Kratom's Future in Denver and Colorado After New Bill Becomes Law

Kratom is also known as mitragyna speciosa.
Kratom is also known as mitragyna speciosa. CBS This Morning via YouTube
The controversy over the Colorado General Assembly's passage of a new bill related to fentanyl, which will allow individuals to be charged with a felony for possessing the drug even if they don't realize it was mixed with another substance, overshadowed the legislature's approval of another groundbreaking measure: Senate Bill 22-120, also known as Regulation of Kratom Processors, the first major bill in the state to focus on kratom, a popular organic substance of Southeast Asian origin.

Governor Jared Polis, who asked the federal Food and Drug Administration to lift its public-health warning on kratom while a member of Congress, is expected to sign Regulation of Kratom Processors — and that's good news for Mac Haddow, senior fellow on public policy for the American Kratom Association, an advocacy organization that pushed hard for the measure's approval. But Haddow, who touts kratom as a pain reliever that can help wean individuals off dangerous and addictive opiates, admits that the final measure is a "compromise" that calls for a study to be completed before full regulation of the substance by the state.

In the meantime, the Denver Department of Public Health and Environment, which banned kratom for public consumption in 2017 and subsequently required labels warning that it shouldn't be ingested in order for kratom to be sold in the city, has essentially put enforcement on hold while waiting to see what will happen with the bill.

"DDPHE is in the process of evaluating the legislation and working to understand the impacts to regulations in Denver after the bill is signed and becomes law," notes spokesperson Emily Williams. "We’ll have more information available in the coming months. As guidance from the FDA has been limited, we still have concerns related to the safety of kratom and are hopeful this legislation, which provides more oversight of the product, will help address these concerns."

According to the final summary of the legislation: "Effective January 1, 2023, the bill requires that, prior to selling or offering for sale any kratom product, each kratom processor must register with the Department of Revenue...and disclose certain information regarding each of the kratom processor's kratom products." In addition, the bill "establishes the minimum requirements for kratom products; prohibits the sale of kratom products to individuals under eighteen years of age; requires a kratom processor to notify the department within seven days after being notified that an adverse effect report was made with the federal Food and Drug Administration regarding any of the kratom processor's kratom products; and authorizes the department to investigate adverse effect reports to determine whether a kratom processor has violated any of the standards specified in the bill."

All of this conforms with the Kratom Consumer Protection Act, a proposal crafted by the American Kratom Association in 2019. But other parts of the original proposal are on hold pending "a report analyzing the feasibility of regulating kratom products, kratom processors and kratom retailers." The report, which must be submitted to the General Assembly on or before January 4, 2023, should "identify, consider and recommend legislative action" on a slew of subjects, including the appropriate state agency to regulate kratom and even the definition of terms such as "processing," "selling," "advertising," "kratom" and "kratom products."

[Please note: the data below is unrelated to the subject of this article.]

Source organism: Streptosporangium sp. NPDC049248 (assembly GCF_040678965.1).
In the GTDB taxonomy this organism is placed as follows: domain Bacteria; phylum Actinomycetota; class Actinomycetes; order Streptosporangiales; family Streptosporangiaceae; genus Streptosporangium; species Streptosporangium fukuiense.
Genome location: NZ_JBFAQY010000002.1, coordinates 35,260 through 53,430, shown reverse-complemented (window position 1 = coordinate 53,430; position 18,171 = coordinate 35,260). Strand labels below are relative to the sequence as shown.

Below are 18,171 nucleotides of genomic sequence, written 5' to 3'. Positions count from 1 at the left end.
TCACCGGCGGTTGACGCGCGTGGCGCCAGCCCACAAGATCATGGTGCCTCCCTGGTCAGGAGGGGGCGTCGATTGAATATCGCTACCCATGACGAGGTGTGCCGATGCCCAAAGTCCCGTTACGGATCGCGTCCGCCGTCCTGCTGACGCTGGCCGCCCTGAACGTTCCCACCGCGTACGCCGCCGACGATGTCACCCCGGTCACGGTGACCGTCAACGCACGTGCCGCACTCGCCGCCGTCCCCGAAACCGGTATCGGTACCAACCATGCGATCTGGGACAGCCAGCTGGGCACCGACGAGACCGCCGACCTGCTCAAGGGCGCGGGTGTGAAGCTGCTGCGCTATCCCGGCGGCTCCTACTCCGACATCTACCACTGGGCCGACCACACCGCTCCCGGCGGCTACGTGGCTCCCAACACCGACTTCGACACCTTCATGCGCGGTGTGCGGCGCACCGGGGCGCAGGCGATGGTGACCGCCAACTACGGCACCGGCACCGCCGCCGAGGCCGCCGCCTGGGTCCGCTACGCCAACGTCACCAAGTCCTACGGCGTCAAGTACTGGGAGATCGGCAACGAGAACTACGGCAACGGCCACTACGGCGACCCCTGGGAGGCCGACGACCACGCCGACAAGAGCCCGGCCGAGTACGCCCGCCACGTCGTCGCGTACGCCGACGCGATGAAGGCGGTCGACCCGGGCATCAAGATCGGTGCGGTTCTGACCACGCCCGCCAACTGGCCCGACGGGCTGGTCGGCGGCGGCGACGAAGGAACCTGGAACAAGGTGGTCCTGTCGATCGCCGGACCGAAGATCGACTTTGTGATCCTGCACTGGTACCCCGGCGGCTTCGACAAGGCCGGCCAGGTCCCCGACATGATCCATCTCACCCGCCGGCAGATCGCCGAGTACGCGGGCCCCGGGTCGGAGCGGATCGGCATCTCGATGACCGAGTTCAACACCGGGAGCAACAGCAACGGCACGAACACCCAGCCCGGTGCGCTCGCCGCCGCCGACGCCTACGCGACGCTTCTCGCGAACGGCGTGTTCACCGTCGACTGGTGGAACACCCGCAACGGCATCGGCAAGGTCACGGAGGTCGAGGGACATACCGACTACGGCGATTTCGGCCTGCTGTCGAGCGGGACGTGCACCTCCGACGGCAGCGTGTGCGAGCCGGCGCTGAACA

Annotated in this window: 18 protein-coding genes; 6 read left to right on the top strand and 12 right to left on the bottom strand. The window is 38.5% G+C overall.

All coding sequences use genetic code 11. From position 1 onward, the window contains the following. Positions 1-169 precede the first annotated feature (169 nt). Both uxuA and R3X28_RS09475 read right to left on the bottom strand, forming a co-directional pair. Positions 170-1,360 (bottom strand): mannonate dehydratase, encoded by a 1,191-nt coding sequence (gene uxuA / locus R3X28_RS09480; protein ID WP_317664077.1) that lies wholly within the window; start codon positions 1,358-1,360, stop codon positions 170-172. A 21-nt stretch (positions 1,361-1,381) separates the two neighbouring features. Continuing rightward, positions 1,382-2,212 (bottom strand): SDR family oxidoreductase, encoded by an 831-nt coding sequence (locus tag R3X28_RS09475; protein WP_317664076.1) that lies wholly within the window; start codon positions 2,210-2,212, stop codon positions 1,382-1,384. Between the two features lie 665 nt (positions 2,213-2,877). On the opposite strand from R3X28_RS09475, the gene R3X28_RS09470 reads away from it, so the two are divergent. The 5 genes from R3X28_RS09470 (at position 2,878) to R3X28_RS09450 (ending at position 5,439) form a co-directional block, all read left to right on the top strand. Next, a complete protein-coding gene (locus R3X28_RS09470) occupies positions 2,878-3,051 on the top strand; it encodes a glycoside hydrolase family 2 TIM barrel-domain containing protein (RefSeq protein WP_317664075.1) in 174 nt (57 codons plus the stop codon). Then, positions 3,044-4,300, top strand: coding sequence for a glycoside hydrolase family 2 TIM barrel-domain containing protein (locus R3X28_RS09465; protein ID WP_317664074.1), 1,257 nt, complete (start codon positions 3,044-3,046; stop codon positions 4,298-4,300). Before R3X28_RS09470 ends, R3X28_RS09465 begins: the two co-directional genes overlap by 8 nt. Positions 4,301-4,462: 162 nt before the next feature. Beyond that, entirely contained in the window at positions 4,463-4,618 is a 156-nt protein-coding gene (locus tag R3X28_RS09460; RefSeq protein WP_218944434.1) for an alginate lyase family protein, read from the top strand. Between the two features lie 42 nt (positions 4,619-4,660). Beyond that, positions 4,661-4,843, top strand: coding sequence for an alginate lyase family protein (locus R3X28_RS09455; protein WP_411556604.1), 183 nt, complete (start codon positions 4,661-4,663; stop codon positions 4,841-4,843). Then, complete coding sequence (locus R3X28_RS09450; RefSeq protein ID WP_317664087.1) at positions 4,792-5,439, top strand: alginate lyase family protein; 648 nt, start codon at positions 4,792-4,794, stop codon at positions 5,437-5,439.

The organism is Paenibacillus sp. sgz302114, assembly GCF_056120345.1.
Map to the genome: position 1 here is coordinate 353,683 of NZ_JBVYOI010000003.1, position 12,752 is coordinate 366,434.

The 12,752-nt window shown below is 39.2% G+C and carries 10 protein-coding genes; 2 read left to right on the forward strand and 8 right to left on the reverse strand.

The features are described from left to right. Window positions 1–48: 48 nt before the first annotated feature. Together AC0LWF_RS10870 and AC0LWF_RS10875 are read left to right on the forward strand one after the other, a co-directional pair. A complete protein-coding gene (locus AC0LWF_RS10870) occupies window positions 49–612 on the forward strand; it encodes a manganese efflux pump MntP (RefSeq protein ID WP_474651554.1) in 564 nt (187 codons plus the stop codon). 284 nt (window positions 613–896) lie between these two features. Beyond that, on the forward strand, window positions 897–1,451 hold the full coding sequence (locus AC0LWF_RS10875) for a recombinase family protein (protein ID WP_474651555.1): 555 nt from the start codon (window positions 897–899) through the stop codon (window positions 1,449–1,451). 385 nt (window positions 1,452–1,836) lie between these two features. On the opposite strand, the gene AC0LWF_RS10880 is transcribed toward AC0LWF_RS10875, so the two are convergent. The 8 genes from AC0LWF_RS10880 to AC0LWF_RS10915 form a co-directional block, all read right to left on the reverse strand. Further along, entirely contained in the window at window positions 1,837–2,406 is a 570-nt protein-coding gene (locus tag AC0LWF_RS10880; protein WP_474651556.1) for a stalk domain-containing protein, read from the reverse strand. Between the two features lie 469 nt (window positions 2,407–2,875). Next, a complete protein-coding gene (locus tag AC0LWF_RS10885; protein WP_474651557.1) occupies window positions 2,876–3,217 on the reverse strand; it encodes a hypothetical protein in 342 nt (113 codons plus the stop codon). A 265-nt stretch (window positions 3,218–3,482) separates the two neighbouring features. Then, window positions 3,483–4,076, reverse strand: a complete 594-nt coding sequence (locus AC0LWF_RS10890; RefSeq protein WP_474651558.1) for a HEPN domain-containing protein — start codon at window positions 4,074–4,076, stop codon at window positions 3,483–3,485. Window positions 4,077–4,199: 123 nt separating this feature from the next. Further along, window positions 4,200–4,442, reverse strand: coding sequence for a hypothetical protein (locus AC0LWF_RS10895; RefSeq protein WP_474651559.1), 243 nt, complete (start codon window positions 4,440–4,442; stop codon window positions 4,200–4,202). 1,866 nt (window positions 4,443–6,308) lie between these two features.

Haddow says the study was added to the proposal "because of some objections raised by the House health committee, based on outdated science that the FDA has been peddling since 2016. The hectic schedule didn't allow us to inform members who had concerns — so now that the legislation is done, our hope is that we can get the correct information to them." Once that's done, he's confident that most or all of the Kratom Consumer Protection Act will be approved for Colorado as a whole.

Even so, Haddow acknowledges that "there's no preemption at the local level, so local communities can still enact bans on kratom. But we hope that once the new law is in place, it will inform communities, so that any local decisions will be based on science."

As for the Denver Department of Public Health and Environment, Williams points out that the agency "began restricting the sale of kratom for human consumption based on a public health advisory from the FDA, using our authority in the Denver Municipal Code to protect the health and safety of Denver residents."

But "there is not a city ordinance specifically in place addressing kratom," she notes. "When DDPHE investigators come across a retailer selling kratom, we verify a label is affixed advising consumers that the product is not safe nor intended for consumption. Since the state legislation was introduced earlier this year, we have not been citing businesses for selling kratom. However, we recommend consumers follow FDA guidance related to kratom."

Williams concludes: "DDPHE is supportive of the measures at the state level to establish safety standards and regulatory oversight through a legislative process, since there has been no movement on that front from federal regulatory agencies."

Click to read the approved version of Senate Bill 22-120.
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Michael Roberts has written for Westword since October 1990, serving stints as music editor and media columnist. He currently covers everything from breaking news and politics to sports and stories that defy categorization.
Contact: Michael Roberts